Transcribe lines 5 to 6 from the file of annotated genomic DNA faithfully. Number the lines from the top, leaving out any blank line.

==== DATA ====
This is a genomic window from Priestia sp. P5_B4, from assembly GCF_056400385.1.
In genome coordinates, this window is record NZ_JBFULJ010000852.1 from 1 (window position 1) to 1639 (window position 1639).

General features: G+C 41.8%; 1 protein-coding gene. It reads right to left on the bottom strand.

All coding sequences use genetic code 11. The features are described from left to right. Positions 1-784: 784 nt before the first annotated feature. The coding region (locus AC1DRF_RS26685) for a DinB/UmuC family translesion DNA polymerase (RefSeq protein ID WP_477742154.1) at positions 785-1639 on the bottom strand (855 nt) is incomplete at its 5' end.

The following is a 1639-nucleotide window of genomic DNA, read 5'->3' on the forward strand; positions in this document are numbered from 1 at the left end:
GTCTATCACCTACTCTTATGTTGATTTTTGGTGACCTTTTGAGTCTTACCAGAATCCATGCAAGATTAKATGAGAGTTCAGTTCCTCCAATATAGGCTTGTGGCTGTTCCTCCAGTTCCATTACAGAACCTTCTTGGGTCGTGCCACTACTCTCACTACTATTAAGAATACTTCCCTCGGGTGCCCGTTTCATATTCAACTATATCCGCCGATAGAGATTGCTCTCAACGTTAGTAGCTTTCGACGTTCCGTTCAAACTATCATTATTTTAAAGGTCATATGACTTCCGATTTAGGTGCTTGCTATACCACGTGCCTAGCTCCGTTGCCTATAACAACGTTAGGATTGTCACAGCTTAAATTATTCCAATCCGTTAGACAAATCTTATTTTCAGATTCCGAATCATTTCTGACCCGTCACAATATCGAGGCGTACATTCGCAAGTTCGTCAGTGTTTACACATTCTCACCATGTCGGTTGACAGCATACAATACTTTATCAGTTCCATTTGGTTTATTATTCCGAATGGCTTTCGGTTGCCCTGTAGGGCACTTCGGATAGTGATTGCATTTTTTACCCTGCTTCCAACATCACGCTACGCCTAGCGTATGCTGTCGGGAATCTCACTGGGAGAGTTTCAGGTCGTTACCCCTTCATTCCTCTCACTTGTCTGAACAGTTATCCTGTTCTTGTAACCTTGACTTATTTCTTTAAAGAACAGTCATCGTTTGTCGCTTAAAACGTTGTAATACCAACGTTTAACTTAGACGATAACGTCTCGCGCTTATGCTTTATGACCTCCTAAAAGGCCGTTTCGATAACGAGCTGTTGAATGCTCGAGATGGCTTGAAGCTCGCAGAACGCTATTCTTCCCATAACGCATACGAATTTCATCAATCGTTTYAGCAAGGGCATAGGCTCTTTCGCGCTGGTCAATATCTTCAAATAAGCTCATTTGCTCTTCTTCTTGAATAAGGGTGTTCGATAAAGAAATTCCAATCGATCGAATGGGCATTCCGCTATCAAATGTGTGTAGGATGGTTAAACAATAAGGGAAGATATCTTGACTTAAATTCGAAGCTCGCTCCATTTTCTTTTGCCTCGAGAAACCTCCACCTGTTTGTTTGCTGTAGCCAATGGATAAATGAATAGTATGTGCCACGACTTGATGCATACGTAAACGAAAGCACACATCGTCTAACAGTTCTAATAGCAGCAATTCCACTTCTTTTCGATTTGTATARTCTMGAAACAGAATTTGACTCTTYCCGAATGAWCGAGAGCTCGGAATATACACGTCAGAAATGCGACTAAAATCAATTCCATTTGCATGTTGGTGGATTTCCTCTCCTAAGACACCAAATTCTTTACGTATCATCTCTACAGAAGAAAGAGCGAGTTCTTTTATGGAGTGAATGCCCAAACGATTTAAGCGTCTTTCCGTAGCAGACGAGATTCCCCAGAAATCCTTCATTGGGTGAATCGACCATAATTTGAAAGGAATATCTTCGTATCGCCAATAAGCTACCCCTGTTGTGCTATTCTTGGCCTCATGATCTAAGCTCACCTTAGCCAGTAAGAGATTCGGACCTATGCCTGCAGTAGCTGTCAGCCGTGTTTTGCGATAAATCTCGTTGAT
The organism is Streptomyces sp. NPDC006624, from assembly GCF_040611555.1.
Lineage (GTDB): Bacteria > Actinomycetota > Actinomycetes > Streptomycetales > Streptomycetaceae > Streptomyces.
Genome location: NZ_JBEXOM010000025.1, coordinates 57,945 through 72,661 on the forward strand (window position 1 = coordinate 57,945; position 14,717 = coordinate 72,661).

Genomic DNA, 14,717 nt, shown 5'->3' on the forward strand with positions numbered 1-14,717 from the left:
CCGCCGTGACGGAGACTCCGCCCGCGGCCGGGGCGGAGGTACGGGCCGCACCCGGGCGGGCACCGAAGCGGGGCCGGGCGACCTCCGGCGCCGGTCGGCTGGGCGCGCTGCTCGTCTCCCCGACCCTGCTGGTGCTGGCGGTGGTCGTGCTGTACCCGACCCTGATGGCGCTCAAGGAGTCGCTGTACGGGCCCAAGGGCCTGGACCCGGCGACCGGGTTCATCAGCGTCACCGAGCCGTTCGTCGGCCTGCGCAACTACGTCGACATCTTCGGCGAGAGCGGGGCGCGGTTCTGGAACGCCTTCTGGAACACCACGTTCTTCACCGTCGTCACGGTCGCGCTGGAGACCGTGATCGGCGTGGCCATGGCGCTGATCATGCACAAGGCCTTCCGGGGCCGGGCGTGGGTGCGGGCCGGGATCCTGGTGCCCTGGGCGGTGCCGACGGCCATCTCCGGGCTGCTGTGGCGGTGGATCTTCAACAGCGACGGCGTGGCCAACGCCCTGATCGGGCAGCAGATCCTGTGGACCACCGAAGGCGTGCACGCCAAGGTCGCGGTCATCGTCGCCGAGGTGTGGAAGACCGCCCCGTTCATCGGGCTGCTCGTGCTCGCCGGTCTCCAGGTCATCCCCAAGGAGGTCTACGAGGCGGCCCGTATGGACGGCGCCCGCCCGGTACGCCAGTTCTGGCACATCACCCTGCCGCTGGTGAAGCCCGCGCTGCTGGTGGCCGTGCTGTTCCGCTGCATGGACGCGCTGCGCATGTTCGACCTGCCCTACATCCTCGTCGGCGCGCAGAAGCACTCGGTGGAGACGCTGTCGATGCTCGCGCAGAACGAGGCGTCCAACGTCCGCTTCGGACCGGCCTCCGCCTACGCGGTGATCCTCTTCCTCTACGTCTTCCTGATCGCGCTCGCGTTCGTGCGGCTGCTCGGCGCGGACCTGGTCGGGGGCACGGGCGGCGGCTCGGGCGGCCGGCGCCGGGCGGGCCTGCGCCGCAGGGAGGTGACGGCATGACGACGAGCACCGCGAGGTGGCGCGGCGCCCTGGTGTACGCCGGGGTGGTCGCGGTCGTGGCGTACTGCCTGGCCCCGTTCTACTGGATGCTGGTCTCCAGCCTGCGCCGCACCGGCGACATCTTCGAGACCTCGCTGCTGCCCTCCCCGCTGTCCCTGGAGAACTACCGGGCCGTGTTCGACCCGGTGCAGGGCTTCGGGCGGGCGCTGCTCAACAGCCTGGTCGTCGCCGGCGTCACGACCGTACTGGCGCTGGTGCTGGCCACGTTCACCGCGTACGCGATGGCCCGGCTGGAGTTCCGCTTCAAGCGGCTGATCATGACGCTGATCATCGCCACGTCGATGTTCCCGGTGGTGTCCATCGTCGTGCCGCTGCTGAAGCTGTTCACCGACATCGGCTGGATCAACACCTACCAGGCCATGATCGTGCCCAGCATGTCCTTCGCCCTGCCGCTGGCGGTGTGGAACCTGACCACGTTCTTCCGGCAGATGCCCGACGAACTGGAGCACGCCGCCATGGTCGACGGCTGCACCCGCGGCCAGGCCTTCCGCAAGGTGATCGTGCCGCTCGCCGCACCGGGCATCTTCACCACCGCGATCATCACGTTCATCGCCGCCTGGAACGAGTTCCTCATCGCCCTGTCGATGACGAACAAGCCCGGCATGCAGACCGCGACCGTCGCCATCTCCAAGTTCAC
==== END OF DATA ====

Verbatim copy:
The following is a 1639-nucleotide window of genomic DNA, read 5'->3' on the forward strand; positions in this document are numbered from 1 at the left end:
GTCTATCACCTACTCTTATGTTGATTTTTGGTGACCTTTTGAGTCTTACCAGAATCCATGCAAGATTAKATGAGAGTTCAGTTCCTCCAATATAGGCTTGTGGCTGTTCCTCCAGTTCCATTACAGAACCTTCTTGGGTCGTGCCACTACTCTCACTACTATTAAGAATACTTCCCTCGGGTGCCCGTTTCATATTCAACTATATCCGCCGATAGAGATTGCTCTCAACGTTAGTAGCTTTCGACGTTCCGTTCAAACTATCATTATTTTAAAGGTCATATGACTTCCGATTTAGGTGCTTGCTATACCACGTGCCTAGCTCCGTTGCCTATAACAACGTTAGGATTGTCACAGCTTAAATTATTCCAATCCGTTAGACAAATCTTATTTTCAGATTCCGAATCATTTCTGACCCGTCACAATATCGAGGCGTACATTCGCAAGTTCGTCAGTGTTTACACATTCTCACCATGTCGGTTGACAGCATACAATACTTTATCAGTTCCATTTGGTTTATTATTCCGAATGGCTTTCGGTTGCCCTGTAGGGCACTTCGGATAGTGATTGCATTTTTTACCCTGCTTCCAACATCACGCTACGCCTAGCGTATGCTGTCGGGAATCTCACTGGGAGAGTTTCAGGTCGTTACCCCTTCATTCCTCTCACTTGTCTGAACAGTTATCCTGTTCTTGTAACCTTGACTTATTTCTTTAAAGAACAGTCATCGTTTGTCGCTTAAAACGTTGTAATACCAACGTTTAACTTAGACGATAACGTCTCGCGCTTATGCTTTATGACCTCCTAAAAGGCCGTTTCGATAACGAGCTGTTGAATGCTCGAGATGGCTTGAAGCTCGCAGAACGCTATTCTTCCCATAACGCATACGAATTTCATCAATCGTTTYAGCAAGGGCATAGGCTCTTTCGCGCTGGTCAATATCTTCAAATAAGCTCATTTGCTCTTCTTCTTGAATAAGGGTGTTCGATAAAGAAATTCCAATCGATCGAATGGGCATTCCGCTATCAAATGTGTGTAGGATGGTTAAACAATAAGGGAAGATATCTTGACTTAAATTCGAAGCTCGCTCCATTTTCTTTTGCCTCGAGAAACCTCCACCTGTTTGTTTGCTGTAGCCAATGGATAAATGAATAGTATGTGCCACGACTTGATGCATACGTAAACGAAAGCACACATCGTCTAACAGTTCTAATAGCAGCAATTCCACTTCTTTTCGATTTGTATARTCTMGAAACAGAATTTGACTCTTYCCGAATGAWCGAGAGCTCGGAATATACACGTCAGAAATGCGACTAAAATCAATTCCATTTGCATGTTGGTGGATTTCCTCTCCTAAGACACCAAATTCTTTACGTATCATCTCTACAGAAGAAAGAGCGAGTTCTTTTATGGAGTGAATGCCCAAACGATTTAAGCGTCTTTCCGTAGCAGACGAGATTCCCCAGAAATCCTTCATTGGGTGAATCGACCATAATTTGAAAGGAATATCTTCGTATCGCCAATAAGCTACCCCTGTTGTGCTATTCTTGGCCTCATGATCTAAGCTCACCTTAGCCAGTAAGAGATTCGGACCTATGCCTGCAGTAGCTGTCAGCCGTGTTTTGCGATAAATCTCGTTGAT